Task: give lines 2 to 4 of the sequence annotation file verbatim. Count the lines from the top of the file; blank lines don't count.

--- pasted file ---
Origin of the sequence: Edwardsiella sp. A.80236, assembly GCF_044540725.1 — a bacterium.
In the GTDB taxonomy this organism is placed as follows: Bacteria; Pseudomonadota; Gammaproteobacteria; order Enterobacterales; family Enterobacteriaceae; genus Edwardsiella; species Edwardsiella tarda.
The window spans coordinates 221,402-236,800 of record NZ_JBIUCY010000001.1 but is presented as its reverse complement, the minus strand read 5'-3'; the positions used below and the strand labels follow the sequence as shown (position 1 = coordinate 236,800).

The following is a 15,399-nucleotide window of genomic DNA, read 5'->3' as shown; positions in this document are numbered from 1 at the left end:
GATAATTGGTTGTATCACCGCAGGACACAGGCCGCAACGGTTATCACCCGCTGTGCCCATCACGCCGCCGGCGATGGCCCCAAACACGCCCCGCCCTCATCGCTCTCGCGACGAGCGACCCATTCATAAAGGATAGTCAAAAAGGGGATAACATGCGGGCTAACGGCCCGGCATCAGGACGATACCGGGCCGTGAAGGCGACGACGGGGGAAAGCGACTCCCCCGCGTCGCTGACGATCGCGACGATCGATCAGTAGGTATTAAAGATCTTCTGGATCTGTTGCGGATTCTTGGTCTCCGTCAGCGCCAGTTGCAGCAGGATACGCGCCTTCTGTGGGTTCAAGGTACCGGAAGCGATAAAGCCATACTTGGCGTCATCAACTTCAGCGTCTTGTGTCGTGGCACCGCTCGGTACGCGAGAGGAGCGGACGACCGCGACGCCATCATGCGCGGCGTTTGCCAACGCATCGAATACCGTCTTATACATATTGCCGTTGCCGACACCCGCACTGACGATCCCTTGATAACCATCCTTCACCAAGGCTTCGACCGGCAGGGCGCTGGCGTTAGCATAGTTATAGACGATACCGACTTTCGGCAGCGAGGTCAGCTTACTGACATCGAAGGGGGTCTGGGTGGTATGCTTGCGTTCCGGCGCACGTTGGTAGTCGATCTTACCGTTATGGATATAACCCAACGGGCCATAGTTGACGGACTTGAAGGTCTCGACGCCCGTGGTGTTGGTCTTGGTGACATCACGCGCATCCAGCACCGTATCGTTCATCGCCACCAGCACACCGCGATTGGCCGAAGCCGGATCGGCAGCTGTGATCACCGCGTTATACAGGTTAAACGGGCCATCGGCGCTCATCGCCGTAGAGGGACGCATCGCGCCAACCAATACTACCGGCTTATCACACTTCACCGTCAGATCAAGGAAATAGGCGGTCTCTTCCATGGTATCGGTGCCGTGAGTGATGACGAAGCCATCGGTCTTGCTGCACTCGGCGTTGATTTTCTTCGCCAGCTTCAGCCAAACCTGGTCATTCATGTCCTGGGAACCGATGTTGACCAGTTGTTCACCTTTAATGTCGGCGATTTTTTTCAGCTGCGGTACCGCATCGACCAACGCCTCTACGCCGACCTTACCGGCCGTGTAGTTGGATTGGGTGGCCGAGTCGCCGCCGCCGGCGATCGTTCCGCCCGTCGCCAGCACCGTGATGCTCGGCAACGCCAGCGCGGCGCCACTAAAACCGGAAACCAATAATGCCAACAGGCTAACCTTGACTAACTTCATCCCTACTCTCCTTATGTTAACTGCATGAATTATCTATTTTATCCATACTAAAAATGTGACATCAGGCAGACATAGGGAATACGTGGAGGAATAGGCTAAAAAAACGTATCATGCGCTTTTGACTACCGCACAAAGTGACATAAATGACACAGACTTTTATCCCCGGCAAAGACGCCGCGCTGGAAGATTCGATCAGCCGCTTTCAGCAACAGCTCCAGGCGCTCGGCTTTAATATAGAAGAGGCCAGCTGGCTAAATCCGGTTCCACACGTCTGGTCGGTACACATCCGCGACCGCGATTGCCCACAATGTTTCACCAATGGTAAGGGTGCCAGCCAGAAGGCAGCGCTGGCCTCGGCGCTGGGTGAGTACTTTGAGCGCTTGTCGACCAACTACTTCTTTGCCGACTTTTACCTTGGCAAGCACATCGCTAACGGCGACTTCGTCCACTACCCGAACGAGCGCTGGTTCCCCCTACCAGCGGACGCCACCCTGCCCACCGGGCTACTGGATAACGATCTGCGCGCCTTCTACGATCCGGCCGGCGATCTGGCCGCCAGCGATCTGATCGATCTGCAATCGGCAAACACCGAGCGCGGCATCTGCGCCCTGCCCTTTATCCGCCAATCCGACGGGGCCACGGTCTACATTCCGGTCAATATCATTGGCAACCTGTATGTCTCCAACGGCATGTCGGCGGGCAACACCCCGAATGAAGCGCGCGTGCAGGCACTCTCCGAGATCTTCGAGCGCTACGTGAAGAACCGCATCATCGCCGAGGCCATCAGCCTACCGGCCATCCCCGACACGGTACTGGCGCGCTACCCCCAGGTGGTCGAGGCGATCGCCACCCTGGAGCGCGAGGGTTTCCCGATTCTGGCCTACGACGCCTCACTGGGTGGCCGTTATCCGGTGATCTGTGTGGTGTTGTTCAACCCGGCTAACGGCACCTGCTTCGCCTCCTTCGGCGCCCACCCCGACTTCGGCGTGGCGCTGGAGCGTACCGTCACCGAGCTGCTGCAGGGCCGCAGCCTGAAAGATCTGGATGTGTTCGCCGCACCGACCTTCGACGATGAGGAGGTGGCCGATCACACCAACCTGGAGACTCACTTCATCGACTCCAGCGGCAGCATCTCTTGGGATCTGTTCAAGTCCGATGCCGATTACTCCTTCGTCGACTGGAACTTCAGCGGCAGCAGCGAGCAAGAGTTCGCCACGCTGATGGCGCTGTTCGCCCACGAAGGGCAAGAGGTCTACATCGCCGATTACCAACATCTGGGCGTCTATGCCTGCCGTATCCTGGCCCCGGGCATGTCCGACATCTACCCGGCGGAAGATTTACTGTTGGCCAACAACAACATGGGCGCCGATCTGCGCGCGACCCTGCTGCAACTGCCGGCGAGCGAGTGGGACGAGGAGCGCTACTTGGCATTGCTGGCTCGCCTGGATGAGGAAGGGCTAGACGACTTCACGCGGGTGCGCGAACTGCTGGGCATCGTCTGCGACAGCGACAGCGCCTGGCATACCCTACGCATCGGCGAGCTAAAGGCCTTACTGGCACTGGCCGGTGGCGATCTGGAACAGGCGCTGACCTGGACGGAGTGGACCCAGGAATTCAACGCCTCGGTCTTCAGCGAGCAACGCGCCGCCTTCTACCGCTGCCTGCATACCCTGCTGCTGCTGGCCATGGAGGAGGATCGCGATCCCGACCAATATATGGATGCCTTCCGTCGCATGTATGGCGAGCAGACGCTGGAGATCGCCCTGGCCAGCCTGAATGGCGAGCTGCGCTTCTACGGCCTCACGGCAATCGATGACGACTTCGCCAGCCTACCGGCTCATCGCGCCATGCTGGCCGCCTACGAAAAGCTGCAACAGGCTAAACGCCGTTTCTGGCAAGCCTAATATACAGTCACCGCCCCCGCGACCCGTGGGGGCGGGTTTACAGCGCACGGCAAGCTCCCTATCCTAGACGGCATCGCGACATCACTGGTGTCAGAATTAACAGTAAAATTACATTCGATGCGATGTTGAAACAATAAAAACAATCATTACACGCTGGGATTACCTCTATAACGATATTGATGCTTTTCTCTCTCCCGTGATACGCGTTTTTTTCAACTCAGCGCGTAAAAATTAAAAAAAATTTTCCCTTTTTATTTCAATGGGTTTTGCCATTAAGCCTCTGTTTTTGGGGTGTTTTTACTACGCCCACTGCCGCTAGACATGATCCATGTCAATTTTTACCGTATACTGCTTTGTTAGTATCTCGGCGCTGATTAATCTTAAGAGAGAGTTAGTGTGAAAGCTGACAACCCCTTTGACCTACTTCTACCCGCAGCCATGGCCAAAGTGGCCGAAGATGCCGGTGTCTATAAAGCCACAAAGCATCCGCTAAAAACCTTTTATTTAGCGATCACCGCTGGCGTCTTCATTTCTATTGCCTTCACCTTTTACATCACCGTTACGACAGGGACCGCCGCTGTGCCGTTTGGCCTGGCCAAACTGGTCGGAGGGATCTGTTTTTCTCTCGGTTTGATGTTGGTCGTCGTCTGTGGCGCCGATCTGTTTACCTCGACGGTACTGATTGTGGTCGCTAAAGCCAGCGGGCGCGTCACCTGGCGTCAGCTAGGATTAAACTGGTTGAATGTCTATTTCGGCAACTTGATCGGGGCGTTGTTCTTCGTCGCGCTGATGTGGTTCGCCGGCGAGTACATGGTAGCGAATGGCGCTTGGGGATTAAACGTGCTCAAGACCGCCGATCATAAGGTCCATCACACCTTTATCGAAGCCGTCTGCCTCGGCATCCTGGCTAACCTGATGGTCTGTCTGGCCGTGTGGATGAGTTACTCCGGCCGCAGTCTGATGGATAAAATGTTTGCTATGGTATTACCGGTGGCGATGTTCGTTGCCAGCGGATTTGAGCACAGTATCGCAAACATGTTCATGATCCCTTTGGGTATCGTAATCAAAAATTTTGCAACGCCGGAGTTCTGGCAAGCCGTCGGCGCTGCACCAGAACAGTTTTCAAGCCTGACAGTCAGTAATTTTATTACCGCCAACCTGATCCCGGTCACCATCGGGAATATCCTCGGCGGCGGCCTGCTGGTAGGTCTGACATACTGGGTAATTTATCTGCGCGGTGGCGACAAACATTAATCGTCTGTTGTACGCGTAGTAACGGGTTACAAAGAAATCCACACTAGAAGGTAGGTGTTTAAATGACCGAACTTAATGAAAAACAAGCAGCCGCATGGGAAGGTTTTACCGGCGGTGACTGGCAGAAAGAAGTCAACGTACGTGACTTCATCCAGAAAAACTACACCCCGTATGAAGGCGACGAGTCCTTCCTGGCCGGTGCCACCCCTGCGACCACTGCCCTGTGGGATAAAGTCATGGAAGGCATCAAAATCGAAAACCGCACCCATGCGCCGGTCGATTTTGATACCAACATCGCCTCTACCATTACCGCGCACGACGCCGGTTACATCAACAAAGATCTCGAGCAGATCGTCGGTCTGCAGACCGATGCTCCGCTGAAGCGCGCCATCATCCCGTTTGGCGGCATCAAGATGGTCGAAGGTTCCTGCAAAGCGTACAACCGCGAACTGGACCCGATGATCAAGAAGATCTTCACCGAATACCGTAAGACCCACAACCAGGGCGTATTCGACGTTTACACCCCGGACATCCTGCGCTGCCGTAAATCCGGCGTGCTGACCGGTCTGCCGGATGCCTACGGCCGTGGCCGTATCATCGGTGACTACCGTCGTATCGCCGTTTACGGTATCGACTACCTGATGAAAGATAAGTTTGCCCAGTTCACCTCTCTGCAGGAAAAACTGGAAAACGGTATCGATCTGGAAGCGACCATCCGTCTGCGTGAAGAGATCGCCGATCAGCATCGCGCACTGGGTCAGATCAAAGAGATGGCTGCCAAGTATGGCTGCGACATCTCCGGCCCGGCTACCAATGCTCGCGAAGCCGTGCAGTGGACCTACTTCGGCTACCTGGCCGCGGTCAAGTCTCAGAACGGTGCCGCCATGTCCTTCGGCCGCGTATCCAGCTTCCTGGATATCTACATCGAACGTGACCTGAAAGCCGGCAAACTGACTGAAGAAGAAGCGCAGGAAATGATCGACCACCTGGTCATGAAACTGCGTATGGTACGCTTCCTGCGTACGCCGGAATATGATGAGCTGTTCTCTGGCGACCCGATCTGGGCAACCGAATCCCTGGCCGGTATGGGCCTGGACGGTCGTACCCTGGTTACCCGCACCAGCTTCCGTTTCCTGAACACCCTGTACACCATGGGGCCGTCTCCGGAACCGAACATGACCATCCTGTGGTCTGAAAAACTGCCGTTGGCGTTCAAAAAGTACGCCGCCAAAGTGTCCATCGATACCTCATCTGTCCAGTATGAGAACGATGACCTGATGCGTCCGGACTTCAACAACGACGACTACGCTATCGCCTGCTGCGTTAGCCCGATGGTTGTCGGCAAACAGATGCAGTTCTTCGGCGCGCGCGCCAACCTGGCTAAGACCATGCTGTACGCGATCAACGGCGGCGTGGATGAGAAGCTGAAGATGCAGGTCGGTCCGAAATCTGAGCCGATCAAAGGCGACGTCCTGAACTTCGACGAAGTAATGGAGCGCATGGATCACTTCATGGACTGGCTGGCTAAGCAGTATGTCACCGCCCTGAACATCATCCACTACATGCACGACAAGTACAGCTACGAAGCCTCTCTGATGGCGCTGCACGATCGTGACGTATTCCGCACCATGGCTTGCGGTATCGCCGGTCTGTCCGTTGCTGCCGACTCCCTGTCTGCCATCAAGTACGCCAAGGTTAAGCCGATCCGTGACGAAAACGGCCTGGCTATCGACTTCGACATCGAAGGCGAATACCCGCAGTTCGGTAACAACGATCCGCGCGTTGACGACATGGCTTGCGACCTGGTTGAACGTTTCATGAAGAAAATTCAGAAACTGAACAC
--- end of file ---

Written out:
In the GTDB taxonomy this organism is placed as follows: Bacteria; Pseudomonadota; Gammaproteobacteria; order Enterobacterales; family Enterobacteriaceae; genus Edwardsiella; species Edwardsiella tarda.
The window spans coordinates 221,402-236,800 of record NZ_JBIUCY010000001.1 but is presented as its reverse complement, the minus strand read 5'-3'; the positions used below and the strand labels follow the sequence as shown (position 1 = coordinate 236,800).

The following is a 15,399-nucleotide window of genomic DNA, read 5'->3' as shown; positions in this document are numbered from 1 at the left end: